· "No evidence is presented by the state to support this contention. It is true that an increasing number of heterosexuals support same-sex marriage; otherwise 11 states would not have changed their laws to permit such marriage (the other 8 states that allow same-sex marriage do so as a result of judicial decisions invalidating the states’ bans). No inference of manipulation of the democratic process by homosexuals can be drawn, however, any more than it could be inferred from the enactment of civil rights laws that African-Americans ‘are politically powerful out of proportion to their numbers.’ It is to the credit of American voters that they do not support only laws that are in their palpable self-interest. They support laws punishing cruelty to animals, even though not a single animal has a vote." (page 37-38)

· "And there is little doubt that sexual orientation, the ground of the discrimination, is an immutable (and probably an innate, in the sense of in-born) characteristic rather than a choice. Wisely, neither Indiana nor Wisconsin argue otherwise." (page 9)

· "The harm to homosexuals (and, we’ll emphasize, to their adopted children) of being denied the right to marry is considerable. Marriage confers respectability on a sexual relationship; to exclude a couple from marriage is thus to deny it a coveted status." (page 10)

· "Not that allowing same-sex marriage will change in the short run the negative views that many Americans hold of same-sex marriage. But it will enhance the status of these marriages in the eyes of other Americans, and in the long run it may convert some of the opponents of such marriage by demonstrating that homosexual married couples are in essential responds, notably in the care of their adopted children, like other married couples." (page 11)

Of course, the states will appeal this to the United States Supreme Court. Out of 21 federal courts that have ruled on bans on same-sex marriage, 20 have held the laws unconstitutional and one in Louisiana has upheld the state’s restrictive law based on state’s rights to decide the issue for themselves. But, this opinion is priceless! And may show in due time to be the loud voice of reason.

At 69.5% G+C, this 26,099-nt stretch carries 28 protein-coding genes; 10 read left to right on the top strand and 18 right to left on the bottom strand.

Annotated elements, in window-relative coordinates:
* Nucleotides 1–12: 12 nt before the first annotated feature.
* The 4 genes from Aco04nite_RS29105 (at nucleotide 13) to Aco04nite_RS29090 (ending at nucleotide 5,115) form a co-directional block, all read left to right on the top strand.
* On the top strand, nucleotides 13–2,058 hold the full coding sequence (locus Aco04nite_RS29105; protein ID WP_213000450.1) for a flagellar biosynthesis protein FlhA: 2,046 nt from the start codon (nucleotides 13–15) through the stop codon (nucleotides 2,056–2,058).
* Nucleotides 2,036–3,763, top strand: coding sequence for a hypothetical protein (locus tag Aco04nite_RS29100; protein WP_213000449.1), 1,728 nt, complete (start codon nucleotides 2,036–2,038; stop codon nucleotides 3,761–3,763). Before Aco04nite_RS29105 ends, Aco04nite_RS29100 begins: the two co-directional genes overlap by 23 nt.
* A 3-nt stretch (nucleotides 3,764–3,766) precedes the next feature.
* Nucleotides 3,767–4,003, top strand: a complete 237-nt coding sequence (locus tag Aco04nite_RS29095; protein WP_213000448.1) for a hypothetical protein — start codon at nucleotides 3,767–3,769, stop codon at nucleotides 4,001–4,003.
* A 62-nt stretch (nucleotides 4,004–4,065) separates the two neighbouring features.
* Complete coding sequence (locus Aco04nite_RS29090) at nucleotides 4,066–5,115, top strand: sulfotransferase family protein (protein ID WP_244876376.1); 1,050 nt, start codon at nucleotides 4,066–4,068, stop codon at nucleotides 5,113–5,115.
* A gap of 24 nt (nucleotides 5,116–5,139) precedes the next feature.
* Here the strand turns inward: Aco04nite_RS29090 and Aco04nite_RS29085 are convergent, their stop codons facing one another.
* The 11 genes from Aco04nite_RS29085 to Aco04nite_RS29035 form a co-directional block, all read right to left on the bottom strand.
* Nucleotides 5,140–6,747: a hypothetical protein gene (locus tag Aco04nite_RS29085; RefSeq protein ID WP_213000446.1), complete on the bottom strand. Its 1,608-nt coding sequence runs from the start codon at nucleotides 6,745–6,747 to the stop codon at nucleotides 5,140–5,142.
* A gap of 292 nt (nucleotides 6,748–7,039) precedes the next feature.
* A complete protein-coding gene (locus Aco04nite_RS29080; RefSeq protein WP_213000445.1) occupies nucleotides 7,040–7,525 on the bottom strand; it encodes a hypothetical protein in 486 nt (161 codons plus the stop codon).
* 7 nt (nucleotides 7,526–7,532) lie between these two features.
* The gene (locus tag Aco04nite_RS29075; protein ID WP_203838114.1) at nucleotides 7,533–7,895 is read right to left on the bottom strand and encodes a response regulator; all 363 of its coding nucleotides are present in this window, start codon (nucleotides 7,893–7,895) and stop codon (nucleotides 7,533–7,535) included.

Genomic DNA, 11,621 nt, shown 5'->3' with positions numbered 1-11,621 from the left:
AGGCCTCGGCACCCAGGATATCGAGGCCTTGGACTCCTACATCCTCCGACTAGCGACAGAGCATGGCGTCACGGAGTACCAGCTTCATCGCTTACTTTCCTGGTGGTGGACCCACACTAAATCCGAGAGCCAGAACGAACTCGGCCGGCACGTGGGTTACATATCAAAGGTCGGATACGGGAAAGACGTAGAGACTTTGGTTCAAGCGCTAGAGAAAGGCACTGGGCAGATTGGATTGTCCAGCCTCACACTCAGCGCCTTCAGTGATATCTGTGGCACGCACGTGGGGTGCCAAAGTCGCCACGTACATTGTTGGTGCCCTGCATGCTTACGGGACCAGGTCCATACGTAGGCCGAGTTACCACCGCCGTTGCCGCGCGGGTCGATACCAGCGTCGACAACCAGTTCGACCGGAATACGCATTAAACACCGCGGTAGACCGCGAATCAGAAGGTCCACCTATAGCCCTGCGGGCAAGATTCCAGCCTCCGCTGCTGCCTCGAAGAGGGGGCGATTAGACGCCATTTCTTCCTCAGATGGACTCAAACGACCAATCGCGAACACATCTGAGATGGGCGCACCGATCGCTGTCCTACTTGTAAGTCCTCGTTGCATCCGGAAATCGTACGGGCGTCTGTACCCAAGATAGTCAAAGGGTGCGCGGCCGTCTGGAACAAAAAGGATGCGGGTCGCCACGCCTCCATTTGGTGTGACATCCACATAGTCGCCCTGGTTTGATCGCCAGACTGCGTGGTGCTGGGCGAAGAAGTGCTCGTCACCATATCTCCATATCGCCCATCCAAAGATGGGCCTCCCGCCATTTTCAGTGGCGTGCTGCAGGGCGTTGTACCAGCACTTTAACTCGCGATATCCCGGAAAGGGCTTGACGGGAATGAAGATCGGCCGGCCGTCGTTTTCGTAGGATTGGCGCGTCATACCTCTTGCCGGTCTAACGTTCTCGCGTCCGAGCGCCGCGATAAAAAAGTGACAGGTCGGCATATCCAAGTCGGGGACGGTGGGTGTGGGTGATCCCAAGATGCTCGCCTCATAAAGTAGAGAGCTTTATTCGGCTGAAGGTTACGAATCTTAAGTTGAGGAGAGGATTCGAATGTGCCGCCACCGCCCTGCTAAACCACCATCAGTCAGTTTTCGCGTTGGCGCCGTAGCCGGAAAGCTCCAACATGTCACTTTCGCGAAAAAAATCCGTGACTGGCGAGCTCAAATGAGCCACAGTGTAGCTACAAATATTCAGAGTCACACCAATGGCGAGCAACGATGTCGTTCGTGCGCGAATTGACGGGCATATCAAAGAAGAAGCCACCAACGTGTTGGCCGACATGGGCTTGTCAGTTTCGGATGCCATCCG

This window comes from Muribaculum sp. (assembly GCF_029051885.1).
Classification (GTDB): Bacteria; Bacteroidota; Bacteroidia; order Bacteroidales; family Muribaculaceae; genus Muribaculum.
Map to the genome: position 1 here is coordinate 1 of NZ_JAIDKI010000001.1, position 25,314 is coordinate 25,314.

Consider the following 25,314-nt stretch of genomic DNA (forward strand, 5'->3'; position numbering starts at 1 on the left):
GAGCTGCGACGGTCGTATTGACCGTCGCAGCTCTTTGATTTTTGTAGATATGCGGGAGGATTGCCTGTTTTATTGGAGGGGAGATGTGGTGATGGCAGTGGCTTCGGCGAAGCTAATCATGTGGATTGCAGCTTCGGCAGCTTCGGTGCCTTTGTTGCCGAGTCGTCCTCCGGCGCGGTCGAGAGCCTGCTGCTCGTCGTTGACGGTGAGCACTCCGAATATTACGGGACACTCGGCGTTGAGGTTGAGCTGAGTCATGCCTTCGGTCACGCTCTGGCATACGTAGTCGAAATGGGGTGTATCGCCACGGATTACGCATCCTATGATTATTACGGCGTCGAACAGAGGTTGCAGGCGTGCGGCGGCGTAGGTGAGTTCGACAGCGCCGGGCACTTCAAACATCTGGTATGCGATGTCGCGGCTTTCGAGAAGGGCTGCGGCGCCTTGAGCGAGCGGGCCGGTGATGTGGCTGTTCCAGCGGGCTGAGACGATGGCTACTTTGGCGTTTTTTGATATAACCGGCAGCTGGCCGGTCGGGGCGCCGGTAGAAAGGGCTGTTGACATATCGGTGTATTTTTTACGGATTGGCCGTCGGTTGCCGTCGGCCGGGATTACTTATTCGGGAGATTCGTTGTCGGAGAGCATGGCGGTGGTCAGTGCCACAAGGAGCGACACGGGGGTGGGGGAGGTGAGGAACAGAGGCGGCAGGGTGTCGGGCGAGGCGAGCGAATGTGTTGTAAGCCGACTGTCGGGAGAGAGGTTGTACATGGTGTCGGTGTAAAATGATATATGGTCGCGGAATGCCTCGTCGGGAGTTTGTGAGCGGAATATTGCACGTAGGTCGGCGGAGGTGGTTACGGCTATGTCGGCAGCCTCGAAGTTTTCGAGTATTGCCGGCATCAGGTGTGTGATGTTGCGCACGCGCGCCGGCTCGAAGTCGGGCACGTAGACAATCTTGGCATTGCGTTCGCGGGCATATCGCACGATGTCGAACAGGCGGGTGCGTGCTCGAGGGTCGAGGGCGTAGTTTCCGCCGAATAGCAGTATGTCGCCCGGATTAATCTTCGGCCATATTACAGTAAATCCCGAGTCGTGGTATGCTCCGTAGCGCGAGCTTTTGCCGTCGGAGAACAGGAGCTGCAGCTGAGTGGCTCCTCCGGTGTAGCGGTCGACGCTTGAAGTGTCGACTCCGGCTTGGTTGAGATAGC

Read the entire 40 page opinion in Baskin v. Bogan here.

Read New York Times article Gay-Marriage Bans Fall in Wisconsin and Indiana

Read Mark Joseph Stern of Slate’s Judge Posner’s Gay Marriage Opinion is a Witty, Deeply Moral Masterpiece

Read Ben Dreyfuss of MotherJones’ This Judge Just Said Everything You Want to Say to the Anti-Gay Marriage Crowd, But Better

UDPATE: Indiana and Wisconsin reacted very quickly, filing their petitions in the United States Supreme Court on Tuesday, only five days after the Court of Appeals’ opinion was issued. With these two new cases, there are seven cases pending in the U.S. Supreme Court on this topic.

These seven pending cases raise both of the constitutional questions that have arisen in lower courts in a wave of decisions over the past fifteen months: do states have the authority to refuse to allow gay and lesbian couples to marry, and do they have the authority to refuse to recognize same-sex marriages performed for their residents in other states. The Court has the option of taking on either or both issues, and it also has the option of putting off any consideration for the time being, despite the heavy pressure from virtually everyone involved in the cases, who contend that the Court should not wait any longer to decide. None of the cases is a mandatory appeal. It would be highly unusual, however, for the Court to pass up all of the cases, when everyone is championing review now.

If the Court opts to take on the controversy anytime up to mid-January, a final ruling could be expected before the new Term is completed late next June.

These cases have all arisen very quickly since the United States v. Windsor decision last year. In that ruling, the Justices struck down a key part of the federal Defense of Marriage Act that limited federal marital benefits only to married opposite-sex couples. Although the Court said it was not then ruling on state authority to deny marriage rights or recognition of existing marriages of same-sex couples, most of the lower court rulings since then have used reasoning from the Windsor decision in striking down state prohibitions.

Decisions are now pending in the Sixth and Ninth Circuits, and the Fifth Circuit also has a case pending from Texas, but no hearing date has been scheduled.